1. 12V Battery is dead – whether due to lights or accessories left on or battery degradation/sulphation over time, the battery lacks the electrical power to turn the engine over. It also takes more to turn the engine over when fluids are cold and viscous like in the winter time.
2. Cam/Crank sensor – on modern vehicles, these sensors tell the computer where the internal engine parts are in relation to each other. If the computer can’t tell (due to a bad sensor), it will not allow the car to start.
3. Out of fuel. Late this morning, got to work with the fuel light on, parked on a hill? The fuel may have drained away from where the fuel pump can pick it up and deliver it to the engine. Occasionally fuel gauges or the senders in the tank that actually read the fuel level can fail too.
4. Battery cables and connections eating up voltage; Even though the battery might be strong enough, corroded (blue/green fuzz) or loose or missing (engine block ground) cables and clamps might be causing “voltage drop”. Ie. Amount of power leaving battery is dropped to below the minimum level before it reaches the starter motor.
5. Starter motor/solenoid worn out. Starter motors have 2 parts; the ignition switch controlled solenoid that controls power and the electrical motor that turns the engine over. The solenoid has full battery power running through it at times and the electrical contacts may burn/wear as a result. The electrical motor itself may also fault resulting in the inability to crank the engine.
6. PRNDL (shifter) switch is out. If you’re driving an automatic car, it only starts in neutral or park by design. Whether the switch has worked itself out of adjustment or had too many lattes spilled on it, the car will not crank if recognized as being in the Park or Neutral conditions.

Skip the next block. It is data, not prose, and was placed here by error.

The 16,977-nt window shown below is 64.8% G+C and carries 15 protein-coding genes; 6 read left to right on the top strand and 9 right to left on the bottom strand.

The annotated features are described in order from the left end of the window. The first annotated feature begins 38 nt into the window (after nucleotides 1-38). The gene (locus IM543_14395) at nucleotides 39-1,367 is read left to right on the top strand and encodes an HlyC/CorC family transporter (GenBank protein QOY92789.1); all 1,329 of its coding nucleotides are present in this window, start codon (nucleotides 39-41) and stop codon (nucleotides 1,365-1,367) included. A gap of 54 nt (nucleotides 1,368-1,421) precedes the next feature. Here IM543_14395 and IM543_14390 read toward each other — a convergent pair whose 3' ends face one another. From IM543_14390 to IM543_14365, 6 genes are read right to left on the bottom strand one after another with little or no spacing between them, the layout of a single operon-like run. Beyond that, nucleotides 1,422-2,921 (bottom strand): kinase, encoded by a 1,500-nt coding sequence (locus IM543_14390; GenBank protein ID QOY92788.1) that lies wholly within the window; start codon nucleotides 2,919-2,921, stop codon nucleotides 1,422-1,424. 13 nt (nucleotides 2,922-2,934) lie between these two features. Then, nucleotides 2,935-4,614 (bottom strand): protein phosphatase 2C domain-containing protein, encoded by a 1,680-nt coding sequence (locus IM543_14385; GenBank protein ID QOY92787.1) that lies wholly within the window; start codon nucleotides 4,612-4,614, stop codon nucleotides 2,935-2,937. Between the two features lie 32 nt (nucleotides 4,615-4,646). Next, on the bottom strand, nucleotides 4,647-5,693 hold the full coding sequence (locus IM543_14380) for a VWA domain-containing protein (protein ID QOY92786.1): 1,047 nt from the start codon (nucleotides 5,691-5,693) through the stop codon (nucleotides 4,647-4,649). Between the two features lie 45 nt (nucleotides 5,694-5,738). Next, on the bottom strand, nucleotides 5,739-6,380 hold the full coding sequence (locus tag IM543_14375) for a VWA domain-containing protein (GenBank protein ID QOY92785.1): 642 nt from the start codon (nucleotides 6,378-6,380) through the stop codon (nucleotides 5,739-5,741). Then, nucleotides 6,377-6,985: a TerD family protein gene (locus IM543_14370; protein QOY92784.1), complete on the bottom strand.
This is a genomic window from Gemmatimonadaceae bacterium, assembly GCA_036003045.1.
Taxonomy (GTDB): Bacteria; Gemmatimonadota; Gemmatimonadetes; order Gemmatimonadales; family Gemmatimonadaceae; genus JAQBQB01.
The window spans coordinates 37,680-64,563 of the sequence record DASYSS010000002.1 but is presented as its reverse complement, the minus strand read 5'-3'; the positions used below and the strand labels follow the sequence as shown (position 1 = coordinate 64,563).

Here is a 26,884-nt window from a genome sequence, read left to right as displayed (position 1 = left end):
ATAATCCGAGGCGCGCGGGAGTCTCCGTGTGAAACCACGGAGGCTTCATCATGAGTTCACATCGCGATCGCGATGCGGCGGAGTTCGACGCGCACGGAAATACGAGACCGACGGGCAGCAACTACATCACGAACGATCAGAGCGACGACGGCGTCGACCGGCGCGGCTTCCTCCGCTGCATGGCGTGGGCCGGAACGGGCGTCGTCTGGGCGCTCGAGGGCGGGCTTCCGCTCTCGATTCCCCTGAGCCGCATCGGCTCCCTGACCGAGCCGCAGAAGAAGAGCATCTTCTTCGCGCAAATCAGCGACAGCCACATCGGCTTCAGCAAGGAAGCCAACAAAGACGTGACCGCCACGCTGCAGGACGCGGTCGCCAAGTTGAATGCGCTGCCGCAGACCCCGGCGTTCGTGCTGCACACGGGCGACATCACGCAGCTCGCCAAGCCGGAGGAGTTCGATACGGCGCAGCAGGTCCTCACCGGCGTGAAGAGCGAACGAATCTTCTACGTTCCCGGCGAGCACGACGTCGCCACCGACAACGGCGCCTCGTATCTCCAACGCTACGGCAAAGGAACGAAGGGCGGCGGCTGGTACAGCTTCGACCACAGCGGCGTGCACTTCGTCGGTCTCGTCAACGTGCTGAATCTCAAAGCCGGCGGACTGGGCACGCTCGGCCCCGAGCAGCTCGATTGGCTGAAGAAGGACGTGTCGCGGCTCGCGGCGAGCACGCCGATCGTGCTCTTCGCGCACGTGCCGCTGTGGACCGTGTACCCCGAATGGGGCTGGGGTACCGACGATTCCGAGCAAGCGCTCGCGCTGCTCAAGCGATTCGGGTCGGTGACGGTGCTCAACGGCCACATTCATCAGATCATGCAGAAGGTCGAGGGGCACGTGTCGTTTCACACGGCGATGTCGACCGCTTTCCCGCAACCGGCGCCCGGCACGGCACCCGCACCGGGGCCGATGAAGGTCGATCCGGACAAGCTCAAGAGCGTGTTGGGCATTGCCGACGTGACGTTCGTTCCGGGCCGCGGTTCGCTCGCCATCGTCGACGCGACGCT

7. Brake or clutch switch out. For newer vehicles with push button start or a manual transmission vehicle the brake pedal and/or clutch pedal switch must indicate to the computer that the pedal is depressed in order to start the car. As with any mechanical part, after many thousands of cycles, they wear out too.
8. Key fob battery is dead. If you have a vehicle that can start without removing the fob from your pocket, that fob contains a battery which transmits to your vehicle when in close proximity. Should the fob battery die, you vehicle will to recognize you and not start.
9. Ignition switch or key worn out. Every time you drive your vehicle, both your ignition switch and key are worn. Even more if you use the key in the doors/trunk or if you like to relax in your car with just the radio on (ignition in acc. Position). With every use of the key the tumblers in lock cylinders, the electrical contacts in your ignition switch as well as the bumps on your key wear. Eventually they may become unusable.
10. Fuel pump – Considering that the pump runs continuously any time the engine is running (even at idle), it actually more mileage on it than your car has been driving (odometer only counting when wheels turning). Eventually its output diminishes until it can’t supply enough volume/pressure to keep the engine satisfied.